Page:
Published: June 6, 2019

A new report from SEIU Local 503, Oregon’s care provider union, has found that collective bargaining improved the standard of care available to seniors and people with disabilities.

In the twenty years that Oregon’s homecare and personal support workers have been in union, they have changed the entire shape of the long-term care system in the state. What used to be a government stipend program has been transformed into a professional workforce that creates tens of thousands of jobs and keeps aging populations and people with disabilities in their homes, maintaining positive health outcomes.

In a recent study put together by our union, we looked at how having a union has transformed the lives of care providers and the consumers they provide services for. The results show a startling union difference in what we have achieved by working together.

Click here to read the full report

Click here to read a fact sheet

The first key finding is that access to our union, which means great healthcare and a living wage, has decreased turnover so significantly that it has added some stability to a chaotic in-home care structure.

“Through our union, we have instituted mandatory training for home care workers and significantly reduced turnover,” said Rebecca Sandoval, a State homecare worker in Medford. “These changes have been life changing for our state’s seniors and people with disabilities.”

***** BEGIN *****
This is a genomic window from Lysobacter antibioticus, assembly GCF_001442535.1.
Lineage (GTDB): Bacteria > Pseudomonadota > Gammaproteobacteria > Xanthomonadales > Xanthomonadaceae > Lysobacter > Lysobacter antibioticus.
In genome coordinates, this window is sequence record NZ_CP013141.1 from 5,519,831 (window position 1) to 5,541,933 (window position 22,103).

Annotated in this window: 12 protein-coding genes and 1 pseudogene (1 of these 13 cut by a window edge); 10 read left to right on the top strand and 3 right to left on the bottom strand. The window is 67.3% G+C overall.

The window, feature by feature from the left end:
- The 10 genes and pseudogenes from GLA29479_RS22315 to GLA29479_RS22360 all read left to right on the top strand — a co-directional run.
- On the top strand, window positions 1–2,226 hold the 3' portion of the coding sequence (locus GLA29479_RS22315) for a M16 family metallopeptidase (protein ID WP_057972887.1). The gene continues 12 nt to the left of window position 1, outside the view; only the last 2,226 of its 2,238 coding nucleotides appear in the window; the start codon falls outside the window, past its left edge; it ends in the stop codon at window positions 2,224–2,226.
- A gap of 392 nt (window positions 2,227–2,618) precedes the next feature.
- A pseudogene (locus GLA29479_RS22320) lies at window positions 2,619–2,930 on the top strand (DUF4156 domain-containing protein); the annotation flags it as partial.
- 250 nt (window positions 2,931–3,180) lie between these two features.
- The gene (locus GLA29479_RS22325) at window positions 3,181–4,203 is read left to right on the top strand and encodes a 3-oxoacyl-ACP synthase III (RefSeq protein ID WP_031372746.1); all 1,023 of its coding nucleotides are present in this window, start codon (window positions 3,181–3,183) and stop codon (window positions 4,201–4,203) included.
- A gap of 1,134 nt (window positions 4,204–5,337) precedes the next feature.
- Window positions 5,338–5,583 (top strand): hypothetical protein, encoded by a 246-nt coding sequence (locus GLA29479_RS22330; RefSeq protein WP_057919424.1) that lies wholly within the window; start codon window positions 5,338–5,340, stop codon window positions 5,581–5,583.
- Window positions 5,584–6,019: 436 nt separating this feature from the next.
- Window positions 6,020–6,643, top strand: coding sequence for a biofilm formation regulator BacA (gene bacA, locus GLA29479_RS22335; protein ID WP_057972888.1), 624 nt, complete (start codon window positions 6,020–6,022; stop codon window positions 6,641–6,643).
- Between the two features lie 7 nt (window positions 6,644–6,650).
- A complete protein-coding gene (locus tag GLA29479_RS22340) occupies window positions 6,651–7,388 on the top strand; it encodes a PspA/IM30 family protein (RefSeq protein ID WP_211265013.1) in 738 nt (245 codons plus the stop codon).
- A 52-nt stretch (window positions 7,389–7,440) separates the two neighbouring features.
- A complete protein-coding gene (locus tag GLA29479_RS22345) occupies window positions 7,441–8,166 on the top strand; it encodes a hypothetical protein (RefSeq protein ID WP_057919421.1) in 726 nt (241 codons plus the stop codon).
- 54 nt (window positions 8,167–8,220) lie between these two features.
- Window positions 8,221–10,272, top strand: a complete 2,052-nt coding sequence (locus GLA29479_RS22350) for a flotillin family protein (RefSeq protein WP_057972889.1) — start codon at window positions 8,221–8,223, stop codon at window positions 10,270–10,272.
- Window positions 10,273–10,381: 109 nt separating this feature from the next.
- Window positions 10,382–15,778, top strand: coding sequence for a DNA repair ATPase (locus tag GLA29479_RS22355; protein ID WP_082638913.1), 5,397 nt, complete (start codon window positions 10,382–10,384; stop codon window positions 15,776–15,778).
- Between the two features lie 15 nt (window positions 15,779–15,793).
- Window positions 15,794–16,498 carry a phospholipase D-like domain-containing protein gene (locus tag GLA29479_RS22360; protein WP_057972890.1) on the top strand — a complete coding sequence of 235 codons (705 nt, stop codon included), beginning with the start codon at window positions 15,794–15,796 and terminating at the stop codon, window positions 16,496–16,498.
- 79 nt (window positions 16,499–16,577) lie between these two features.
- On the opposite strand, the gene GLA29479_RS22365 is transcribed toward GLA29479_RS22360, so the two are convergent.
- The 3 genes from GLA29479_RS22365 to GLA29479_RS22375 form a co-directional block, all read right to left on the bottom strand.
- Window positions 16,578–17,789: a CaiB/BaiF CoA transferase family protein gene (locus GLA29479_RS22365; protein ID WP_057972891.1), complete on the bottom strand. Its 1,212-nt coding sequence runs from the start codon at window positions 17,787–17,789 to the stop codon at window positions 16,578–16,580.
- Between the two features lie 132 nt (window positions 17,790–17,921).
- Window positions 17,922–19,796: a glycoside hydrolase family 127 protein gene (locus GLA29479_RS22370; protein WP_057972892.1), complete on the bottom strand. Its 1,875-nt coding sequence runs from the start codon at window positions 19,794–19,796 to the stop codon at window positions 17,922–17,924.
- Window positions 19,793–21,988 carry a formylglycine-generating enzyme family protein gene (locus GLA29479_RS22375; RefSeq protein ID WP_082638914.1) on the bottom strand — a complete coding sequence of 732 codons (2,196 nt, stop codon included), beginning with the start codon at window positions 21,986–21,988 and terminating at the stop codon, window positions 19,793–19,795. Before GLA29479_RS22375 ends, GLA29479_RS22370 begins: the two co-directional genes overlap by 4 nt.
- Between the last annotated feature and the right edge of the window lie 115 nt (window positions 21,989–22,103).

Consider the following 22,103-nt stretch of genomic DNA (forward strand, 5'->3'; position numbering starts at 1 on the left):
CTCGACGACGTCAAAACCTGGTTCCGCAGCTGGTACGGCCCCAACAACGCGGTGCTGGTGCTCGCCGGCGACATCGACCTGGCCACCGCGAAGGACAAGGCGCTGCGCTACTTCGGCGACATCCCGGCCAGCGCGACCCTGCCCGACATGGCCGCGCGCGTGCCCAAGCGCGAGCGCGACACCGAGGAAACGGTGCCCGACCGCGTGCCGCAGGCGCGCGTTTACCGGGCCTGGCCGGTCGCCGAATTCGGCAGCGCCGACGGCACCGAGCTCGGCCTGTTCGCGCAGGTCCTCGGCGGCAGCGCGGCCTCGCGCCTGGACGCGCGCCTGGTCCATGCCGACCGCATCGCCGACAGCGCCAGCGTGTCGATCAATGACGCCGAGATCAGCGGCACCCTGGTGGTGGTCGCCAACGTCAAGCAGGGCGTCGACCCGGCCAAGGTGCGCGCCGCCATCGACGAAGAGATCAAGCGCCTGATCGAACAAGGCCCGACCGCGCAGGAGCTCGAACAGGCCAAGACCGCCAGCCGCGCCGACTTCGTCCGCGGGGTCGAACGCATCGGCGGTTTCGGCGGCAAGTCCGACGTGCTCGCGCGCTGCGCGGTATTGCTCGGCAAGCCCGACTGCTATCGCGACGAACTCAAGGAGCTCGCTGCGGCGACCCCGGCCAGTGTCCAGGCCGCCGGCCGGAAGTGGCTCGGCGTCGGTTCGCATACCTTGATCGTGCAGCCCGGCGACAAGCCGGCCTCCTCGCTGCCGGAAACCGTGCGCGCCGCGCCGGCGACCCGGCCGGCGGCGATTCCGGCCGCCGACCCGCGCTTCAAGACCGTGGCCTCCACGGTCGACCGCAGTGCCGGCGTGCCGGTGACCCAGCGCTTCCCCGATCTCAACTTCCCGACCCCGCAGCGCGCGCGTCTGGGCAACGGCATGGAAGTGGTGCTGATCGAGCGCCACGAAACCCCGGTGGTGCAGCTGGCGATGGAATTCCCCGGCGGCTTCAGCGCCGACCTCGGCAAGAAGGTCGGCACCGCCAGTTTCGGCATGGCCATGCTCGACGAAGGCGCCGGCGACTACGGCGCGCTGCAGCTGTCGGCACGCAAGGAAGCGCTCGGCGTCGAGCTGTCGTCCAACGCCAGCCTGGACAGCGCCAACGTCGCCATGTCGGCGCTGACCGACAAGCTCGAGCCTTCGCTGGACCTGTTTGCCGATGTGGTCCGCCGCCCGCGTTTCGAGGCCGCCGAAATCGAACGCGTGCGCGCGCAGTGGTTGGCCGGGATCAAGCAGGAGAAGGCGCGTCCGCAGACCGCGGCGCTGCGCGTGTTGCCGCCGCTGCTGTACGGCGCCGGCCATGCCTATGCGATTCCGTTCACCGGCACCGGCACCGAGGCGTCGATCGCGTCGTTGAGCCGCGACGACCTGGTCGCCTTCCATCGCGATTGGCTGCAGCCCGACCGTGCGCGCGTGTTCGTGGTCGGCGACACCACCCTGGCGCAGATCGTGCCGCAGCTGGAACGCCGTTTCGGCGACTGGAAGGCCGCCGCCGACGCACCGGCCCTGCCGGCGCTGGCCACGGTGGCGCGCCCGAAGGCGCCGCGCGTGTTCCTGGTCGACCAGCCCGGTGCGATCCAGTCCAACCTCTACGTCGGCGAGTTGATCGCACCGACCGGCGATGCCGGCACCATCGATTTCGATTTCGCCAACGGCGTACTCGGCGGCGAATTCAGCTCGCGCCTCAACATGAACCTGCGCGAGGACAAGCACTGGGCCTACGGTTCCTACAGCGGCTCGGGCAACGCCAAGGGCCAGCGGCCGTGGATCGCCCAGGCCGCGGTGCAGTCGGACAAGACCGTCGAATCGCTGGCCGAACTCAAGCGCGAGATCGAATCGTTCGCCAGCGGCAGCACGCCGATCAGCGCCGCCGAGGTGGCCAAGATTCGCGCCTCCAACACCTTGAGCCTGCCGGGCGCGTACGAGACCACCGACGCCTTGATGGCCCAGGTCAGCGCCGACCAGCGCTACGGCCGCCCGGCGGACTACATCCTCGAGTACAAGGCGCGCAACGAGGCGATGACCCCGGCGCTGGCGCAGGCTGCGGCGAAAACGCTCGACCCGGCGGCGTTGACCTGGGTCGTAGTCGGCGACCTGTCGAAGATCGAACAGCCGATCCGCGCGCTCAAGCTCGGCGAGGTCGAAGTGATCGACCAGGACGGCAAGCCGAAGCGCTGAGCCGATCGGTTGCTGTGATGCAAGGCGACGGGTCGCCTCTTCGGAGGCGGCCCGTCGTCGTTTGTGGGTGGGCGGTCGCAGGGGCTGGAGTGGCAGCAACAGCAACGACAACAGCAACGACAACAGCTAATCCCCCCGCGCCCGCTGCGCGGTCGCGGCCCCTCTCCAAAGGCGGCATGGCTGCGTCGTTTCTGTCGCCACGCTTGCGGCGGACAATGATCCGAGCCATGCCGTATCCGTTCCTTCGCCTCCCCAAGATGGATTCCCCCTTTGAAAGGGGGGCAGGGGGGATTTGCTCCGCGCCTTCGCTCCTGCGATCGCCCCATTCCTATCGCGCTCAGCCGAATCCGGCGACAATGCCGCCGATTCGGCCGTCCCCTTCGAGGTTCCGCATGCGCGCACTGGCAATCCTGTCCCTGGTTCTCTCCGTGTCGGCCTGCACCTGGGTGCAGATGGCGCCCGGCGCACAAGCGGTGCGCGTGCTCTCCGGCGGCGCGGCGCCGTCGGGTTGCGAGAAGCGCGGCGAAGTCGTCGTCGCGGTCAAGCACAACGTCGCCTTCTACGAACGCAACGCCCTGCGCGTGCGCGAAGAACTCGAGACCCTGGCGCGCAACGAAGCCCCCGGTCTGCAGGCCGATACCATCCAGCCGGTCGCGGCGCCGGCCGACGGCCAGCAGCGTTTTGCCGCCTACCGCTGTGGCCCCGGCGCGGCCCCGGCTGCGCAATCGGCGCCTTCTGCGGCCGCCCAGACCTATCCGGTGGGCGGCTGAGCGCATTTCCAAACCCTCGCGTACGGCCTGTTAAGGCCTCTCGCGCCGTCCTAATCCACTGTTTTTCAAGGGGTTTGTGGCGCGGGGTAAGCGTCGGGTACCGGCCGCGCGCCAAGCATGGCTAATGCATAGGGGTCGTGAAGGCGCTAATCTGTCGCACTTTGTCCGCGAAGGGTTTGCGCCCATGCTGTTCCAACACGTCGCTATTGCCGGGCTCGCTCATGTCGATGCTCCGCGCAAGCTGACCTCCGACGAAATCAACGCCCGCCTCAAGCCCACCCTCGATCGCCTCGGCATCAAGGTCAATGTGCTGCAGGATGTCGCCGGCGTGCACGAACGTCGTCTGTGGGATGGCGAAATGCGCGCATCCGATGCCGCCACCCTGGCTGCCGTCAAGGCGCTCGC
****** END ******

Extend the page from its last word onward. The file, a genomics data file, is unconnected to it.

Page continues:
Turnover rates are so significant for health outcomes that they are often a stand in for quality, meaning it is one of the most essential factors that ensures the grade of care that our consumers receive.

Increased training opportunities help homecare workers succeed and maintain a high care standard for everyone in the program. Homecare workers now receive a standardized level of training, and we can get professional development certifications for increasing skills.

Many private homecare agencies, such as Visiting Angels or Comfort Keepers, have had issues with massive turnover, little to no training, and the inability to provide consistency of care for the people they are hired to support. Likewise, their wages and benefits are often far below what we have won through our union. Together we are continuing to move the in-home care field forward.

“In the 20 years since Oregonians voted to allow collective bargaining for our homecare union, we have made incredible strides,” said Sandoval. “We’ve negotiated pay increases, gained access to benefits like health insurance and paid time off, and raised standards across the long-term care industry.”

Our report goes in depth about how different state homecare work is when compared to private agencies, which was no accident. We have a strong union that has fought to improve the lives of both care providers and those receiving services, and it is because of the hard work of care providers from around Oregon who came together and found their voice.